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Melting of basaltic lithologies in the Earth's lower mantle

Abstract : As basaltic rocks formed at the base of the oceanic floor are transported back to the Earth's mantle along subduction zones, they undergo transitions and introduce compositional and thermal heterogeneities in the deeper parts of the mantle. Studying the melting phase relations of basaltic lithologies at elevated pressures and temperatures provides insights into what potentially happens at different depths in the lower mantle now and throughout the past billion years of active plate tectonics. Using laser heated - diamond anvil cell experiments combined with in situ X-Ray Diffraction measurements at synchrotron sources, we revisit the crystallization and melting properties of natural basaltic samples at 60-100 GPa and up to 4000 K. Diffraction patterns highlight the major phases: bridgmanite and Ca-perovskite, followed by crystallization of Si-rich phases (mainly stishovite) and Calcium Ferrite (CF-type) Na and Al-rich phase. Recovered samples were prepared using focused ion beam techniques for detailed chemical analyses of the extracted thin sections by electron microscopies in order to resolve sub-micron features and understand the chemical partitioning of elements induced by melting at high pressure and temperature conditions. We confirm that the liquidus phase is Ca-perovskite, which segregates during melting and is recovered as rings that encapsulate a melt pool throughout the studied pressure range. The melt pocket shows a concentric structure consisting of an alumino-silicate envelope surrounding an Fe-rich silicate part. At the center of samples, an Fe-O-S metal pond is often observed. We associate the observation of segregation of liquid phases to capillary forces. The differentiation of melt pockets into three melts is tentatively attributed to Marangoni effects, i.e. temperature-induced surface tension gradients in the samples. Central metal ponds are indirectly best interpreted as related to the disproportionation reaction of Fe2+ into Fe3+ and Fe(0) in bridgmanite whereas the two silicate-melt pools could be associated to the formation of two immiscible liquids upon melting of basalts. On the basis of these observations, we propose that melting of basaltic lithologies at lower mantle pressures could lead to important chemical differentiation mostly characterized by Fe enrichment at increasing depth.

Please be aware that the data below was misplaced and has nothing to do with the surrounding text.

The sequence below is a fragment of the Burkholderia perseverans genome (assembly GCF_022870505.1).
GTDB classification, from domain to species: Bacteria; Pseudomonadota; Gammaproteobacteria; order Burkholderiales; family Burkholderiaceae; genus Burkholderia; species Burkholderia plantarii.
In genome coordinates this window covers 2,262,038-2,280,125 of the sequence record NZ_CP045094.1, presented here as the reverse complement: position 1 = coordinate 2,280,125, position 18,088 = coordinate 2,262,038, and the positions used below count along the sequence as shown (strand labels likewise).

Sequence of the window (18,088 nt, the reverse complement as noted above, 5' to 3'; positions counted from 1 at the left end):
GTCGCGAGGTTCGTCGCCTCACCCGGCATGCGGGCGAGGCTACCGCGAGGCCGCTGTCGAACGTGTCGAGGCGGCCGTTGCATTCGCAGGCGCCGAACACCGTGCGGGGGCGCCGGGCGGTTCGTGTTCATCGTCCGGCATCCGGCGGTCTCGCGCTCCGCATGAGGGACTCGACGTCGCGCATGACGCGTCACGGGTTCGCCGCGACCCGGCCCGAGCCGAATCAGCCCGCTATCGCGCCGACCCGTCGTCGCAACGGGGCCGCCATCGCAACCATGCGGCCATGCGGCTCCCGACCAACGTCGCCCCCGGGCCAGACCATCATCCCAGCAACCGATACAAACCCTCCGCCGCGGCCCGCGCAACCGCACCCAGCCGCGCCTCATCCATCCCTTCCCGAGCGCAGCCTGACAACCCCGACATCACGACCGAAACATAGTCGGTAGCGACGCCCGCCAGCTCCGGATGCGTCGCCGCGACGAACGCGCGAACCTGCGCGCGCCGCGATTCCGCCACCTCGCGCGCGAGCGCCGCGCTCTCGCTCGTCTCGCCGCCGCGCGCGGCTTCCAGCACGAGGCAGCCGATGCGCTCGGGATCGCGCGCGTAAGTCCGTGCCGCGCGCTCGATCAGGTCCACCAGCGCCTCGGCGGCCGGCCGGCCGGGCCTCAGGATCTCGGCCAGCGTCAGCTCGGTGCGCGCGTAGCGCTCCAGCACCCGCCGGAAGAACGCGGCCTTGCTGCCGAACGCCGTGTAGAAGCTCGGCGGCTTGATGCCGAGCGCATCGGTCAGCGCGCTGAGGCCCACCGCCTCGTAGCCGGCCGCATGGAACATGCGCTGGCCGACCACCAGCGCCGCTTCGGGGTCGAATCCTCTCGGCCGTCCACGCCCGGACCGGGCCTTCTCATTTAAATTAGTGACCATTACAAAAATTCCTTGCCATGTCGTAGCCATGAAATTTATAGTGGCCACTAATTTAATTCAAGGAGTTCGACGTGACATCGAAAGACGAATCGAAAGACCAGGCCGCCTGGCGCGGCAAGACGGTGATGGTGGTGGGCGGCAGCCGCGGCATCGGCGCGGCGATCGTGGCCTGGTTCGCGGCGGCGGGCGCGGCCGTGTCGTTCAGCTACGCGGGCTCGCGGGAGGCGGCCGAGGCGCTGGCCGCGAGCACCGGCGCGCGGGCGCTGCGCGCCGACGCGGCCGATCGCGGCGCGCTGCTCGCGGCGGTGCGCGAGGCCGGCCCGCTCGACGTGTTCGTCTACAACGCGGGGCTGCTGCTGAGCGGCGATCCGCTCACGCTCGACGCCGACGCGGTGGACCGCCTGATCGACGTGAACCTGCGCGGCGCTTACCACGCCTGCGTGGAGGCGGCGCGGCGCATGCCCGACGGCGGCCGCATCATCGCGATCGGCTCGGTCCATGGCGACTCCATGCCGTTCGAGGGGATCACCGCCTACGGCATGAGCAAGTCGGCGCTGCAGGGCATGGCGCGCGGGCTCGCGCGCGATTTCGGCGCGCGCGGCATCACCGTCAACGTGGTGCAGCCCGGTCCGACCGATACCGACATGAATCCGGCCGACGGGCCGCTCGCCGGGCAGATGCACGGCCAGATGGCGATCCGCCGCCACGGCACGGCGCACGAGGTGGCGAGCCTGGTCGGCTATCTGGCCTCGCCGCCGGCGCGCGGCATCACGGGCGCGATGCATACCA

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Submitted on : Thursday, November 17, 2022 - 9:55:19 AM
Last modification on : Saturday, November 19, 2022 - 4:05:11 AM

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Marzena A. Baron, Guillaume Fiquet, Guillaume Morard, Francesca Miozzi, Imène Esteve, et al.. Melting of basaltic lithologies in the Earth's lower mantle. Physics of the Earth and Planetary Interiors, 2022, 333, ⟨10.1016/j.pepi.2022.106938⟩. ⟨insu-03857078⟩

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